UNC biology professor and conservation biologist Alan Weakley has been studying botany at the University since the 1970s.
As a student, Weakley said a typical flora — similar to an encyclopedia — weighed about 10 pounds and comprised several hundred pages of plant identifications. Floras were released on an irregular basis and oftentimes contained outdated entries.
For the past 30 years, Weakley has been developing a free-use, online plant identification guide that makes loose-bound floras a relic of the past.
“In the 1980s, existing flora was becoming out-of-date,” he said. “It wasn’t accurate anymore — new species of plant had been found in North Carolina. So, I started writing new keys to include these discoveries and so forth.”
Completely digitized and maintained in part by user suggestions, “Flora of the Southeastern United States” identifies over 10,000 plant species found in the Southeast.
Weakley said the Flora is an ever-changing database, which allows him to make changes in real time to preserve the accuracy of each entry.
Michael Lee, a database programmer in the UNC biology department, developed the Flora database with Weakley.
“It's very engaging and rewarding to be able to pull this information together, be able to extract information from other sources, and put all this useful information about the plants of our area into one place that people need it,” Lee said. “It's really fun working on things that, to our knowledge, haven't really been tried before.”
Every year, Weakley receives feedback from several hundred users of his Flora — ranging from amateur botanists to professional biologists.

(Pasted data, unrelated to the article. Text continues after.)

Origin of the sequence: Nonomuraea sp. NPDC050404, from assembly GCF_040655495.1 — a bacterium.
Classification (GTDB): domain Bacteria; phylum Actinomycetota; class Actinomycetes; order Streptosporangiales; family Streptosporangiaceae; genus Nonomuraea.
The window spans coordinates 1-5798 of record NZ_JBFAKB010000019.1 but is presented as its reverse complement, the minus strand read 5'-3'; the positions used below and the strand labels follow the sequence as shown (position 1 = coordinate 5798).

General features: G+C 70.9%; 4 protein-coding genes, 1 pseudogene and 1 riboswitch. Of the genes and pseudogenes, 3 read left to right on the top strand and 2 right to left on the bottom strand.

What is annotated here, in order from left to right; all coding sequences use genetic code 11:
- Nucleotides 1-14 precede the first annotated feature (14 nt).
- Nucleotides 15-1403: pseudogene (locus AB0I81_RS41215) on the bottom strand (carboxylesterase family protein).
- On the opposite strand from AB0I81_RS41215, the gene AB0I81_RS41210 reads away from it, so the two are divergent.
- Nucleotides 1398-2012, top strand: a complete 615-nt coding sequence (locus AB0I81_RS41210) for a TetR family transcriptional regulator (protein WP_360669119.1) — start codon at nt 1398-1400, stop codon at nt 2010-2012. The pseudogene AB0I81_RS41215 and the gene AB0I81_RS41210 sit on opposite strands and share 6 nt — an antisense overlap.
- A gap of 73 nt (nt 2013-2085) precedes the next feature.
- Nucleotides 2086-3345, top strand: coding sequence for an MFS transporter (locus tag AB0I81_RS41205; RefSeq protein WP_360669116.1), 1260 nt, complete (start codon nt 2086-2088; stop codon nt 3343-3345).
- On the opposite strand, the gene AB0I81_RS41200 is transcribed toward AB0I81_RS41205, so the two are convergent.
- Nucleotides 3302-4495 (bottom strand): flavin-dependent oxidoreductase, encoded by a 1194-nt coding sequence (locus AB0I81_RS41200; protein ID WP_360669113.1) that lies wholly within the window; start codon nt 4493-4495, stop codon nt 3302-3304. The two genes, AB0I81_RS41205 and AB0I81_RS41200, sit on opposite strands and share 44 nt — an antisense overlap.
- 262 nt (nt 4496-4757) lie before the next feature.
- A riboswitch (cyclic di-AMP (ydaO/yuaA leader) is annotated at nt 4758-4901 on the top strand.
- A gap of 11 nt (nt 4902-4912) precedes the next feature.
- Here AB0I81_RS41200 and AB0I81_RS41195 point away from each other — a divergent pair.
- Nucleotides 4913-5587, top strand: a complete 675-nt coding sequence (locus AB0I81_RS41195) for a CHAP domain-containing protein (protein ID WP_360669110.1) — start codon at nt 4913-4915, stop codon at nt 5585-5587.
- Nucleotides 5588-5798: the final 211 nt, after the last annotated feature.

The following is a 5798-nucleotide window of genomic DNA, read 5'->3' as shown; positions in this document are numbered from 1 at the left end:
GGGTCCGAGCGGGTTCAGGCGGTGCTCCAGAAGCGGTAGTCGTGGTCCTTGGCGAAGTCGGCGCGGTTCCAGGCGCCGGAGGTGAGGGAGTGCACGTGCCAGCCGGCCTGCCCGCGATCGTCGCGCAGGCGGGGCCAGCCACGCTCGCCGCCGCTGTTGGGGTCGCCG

Carol Ann McCormick, curator of UNC’s Herbarium and Weakley's co-worker, said his database is the industry standard.
“There are new, rare plant species being found all the time, and being named in the Flora,” she said. “At first, these species may only be found in one or two counties, but then, once people know to look for it, then they can start finding it.”
Weakley said his flora is important for informing decisions related to plant conservation.
“It's used to locate where biodiversity is, and then to form a conservation standpoint to prioritize areas that should be made into new conservation areas, like state parks, or wildlife management areas,” he said.
Robert Peet, a biology professor at UNC, taught Weakley in 1975.
“Here we have a fellow who has an encyclopedic mind, who can remember everything,” he said. “... Alan is always on the cutting edge.”
Now, Weakley teaches the same botany class at UNC where he got his start — Biology 272: Local Flora.
“I was able to take this course, learn from it, and get inspired to pursue the profession that I’m currently in,” Weakley said. “I'm trying to pass that on to students now.”
To get the day's news and headlines in your inbox each morning, sign up for our email newsletters.